It’s not easy to disagree with Claude Rawson’s attack on literary theory, because it works through sarcastic assertion rather than argument. But two points can be made against it. One is that its distrust of literary theory is based on the belief that literature simply exists out there; you may be interested in it or you may not, you may like it or not, but there it is and theory can at best be ‘an adjunct’ to it. The view that things (including literary texts) exist like this is known as empiricism. It is a respectable theory – in fact, deeply traditional and charmingly English. But it is a theory nevertheless, and one few people accept any more. Second, it might be more reasonable to acknowledge that what has happened to literature in the past two decades is very similar to what Thomas Kuhn says happens in the development of science. In the years up to 1930 a paradigm became established for literary studies. It had various methods and assumptions (these certainly included an empiricist epistemology) and it confidently discriminated between the literary canon and the productions of popular culture (or ‘mass civilisation’, as Leavis called it). But from around 1965 this paradigm began to come to pieces, partly because no one could demonstrate that the works of the canon were good and those outside it were bad. There followed, as Kuhn would predict, a return to ‘first principles’ and so the great theory wars of the Seventies and Eighties. These are now over, for a new consensus is emerging with its own methods for the study of ‘literature’ together with the texts of popular culture (enclaves in which the ‘Old Literature’ and the old paradigm persist may last for a while). This process is hardly the end of civilisation as we know it nor is it the beginning of a new one.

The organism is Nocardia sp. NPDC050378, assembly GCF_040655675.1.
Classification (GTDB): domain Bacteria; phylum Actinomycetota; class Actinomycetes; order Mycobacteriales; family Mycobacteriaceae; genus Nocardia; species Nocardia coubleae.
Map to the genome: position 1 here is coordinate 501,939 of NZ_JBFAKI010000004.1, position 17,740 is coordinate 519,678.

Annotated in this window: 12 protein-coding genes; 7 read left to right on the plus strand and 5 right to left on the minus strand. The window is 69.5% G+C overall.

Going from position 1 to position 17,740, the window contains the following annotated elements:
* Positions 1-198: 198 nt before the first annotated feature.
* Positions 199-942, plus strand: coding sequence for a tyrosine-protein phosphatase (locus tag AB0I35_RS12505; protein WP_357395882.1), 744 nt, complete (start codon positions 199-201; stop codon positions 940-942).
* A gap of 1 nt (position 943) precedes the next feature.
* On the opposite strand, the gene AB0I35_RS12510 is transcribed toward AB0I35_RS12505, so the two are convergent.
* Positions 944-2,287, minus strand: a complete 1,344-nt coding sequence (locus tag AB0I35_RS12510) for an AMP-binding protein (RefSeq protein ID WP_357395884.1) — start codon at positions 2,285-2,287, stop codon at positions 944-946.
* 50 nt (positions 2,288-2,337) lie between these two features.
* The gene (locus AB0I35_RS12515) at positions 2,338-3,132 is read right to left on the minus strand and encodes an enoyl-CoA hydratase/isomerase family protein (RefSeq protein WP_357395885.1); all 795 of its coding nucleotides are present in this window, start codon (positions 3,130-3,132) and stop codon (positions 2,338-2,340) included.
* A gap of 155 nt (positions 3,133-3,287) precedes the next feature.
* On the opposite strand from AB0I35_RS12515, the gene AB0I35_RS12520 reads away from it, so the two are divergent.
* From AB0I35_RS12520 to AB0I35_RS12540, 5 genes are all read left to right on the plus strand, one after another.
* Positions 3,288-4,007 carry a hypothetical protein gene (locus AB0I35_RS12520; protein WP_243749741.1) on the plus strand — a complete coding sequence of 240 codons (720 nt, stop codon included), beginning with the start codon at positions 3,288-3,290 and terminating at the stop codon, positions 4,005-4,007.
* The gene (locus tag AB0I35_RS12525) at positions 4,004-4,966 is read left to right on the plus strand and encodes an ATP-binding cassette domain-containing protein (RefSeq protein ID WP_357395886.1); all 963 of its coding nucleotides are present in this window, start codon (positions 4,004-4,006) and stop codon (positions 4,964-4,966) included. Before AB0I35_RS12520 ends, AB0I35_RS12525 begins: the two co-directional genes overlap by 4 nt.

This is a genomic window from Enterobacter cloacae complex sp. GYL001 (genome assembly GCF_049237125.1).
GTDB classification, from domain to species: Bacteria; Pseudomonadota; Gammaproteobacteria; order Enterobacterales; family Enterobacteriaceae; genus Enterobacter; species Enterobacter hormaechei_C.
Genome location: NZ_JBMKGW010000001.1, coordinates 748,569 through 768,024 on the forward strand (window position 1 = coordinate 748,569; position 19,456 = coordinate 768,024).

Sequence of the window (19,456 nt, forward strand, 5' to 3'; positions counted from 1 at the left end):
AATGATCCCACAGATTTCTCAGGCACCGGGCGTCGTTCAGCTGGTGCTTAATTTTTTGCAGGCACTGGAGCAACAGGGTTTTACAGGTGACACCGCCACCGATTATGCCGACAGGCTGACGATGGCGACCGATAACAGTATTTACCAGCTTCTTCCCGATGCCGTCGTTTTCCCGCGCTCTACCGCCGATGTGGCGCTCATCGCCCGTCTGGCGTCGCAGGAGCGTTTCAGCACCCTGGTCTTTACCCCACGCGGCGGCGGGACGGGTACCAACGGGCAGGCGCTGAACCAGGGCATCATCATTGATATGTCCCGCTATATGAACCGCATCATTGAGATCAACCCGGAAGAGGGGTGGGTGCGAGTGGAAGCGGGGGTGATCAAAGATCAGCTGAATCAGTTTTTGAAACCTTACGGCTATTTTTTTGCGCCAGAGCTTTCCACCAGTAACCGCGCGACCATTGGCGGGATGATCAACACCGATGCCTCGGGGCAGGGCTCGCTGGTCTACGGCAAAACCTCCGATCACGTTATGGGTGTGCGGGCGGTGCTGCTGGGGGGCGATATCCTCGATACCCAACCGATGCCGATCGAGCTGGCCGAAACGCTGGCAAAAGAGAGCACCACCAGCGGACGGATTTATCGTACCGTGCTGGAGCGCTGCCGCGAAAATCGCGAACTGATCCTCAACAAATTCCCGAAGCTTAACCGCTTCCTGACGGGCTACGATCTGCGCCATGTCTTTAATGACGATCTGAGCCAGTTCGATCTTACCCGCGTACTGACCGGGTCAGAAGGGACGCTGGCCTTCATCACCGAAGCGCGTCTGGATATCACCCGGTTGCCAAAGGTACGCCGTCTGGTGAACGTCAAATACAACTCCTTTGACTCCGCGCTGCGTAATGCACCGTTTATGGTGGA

The conflations are Mr Sinfield’s (Letters, 23 May). I was arguing a. that literature is not ‘stone dead’, either in the real world or the universities; and b. that in the latter, an institutional takeover was being attempted, with some success, by elements hostile to the study of literature, as also to free speech. That the attempt is being made through coercive activism and bureaucratic manipulation rather than intellectual debate is a matter of record, and a sampling of the evidence is cited in my piece. This is not the same as saying that literature is both dead and not dead, as Mr Sinfield appears to be alleging, and I think he must know this. The rest of his letter seems to be a continuation of his quarrels with others, by other (or perhaps the same) means. I’m sure they can take care of themselves. But I will address one point.
I hold no brief for the New (or any other) Right. The habit of insinuating that anyone who doesn’t think like Mr Sinfield or his analogues belongs to that persuasion is a minor example of the coerciveness I have been describing. The word ‘conservative’ is nowadays used as a kind of knockdown slur, much as ‘communist’ was sometimes used in the past, to confer pariah status on persons of broadly liberal centrist or social democratic outlook, by campus ideologues whose own culture heroes include Nazi sympathisers like Céline or de Man. As to the ‘New Right Duke Review’, it sounds about on a par with much else that emanates from that bizarre community. My comments on a thought police were concerned with formally-expressed institutional policies. If all Mr Sinfield can cite from what he takes to be the opposition is a piece of ill-spelt abuse, he is only confirming that the real menace, for once, is not from the Right.
Mr Kernan’s comments on Rebecca West were indeed off-tone, as he suggests on this page: snide, patronising and unsupported by the evidence cited. The problem with his jumbo-sized ironies is not that anyone is likely to miss them, but that, as I said, they are brittle and erratic, and frequently married by ignorance or misrepresentation. I’m not sure I wanted ‘moral polemics’, but a thoughtful, accurate and substantiated analysis would have been a good start.
Mr Easthope has been complaining for years to various papers that he finds it hard to disagree with me, because I use irony. He and Mr Kernan should get together. I indicated that I wasn’t against literary theory, which has always been with us, but against some specific political, institutional and pedagogic phenomena that have appropriated the term. I don’t expect to get through to him on this, and it’s probably more fun for everybody if he just goes on producing his letter from time to time.
Vol. 13 No. 13 · 11 July 1991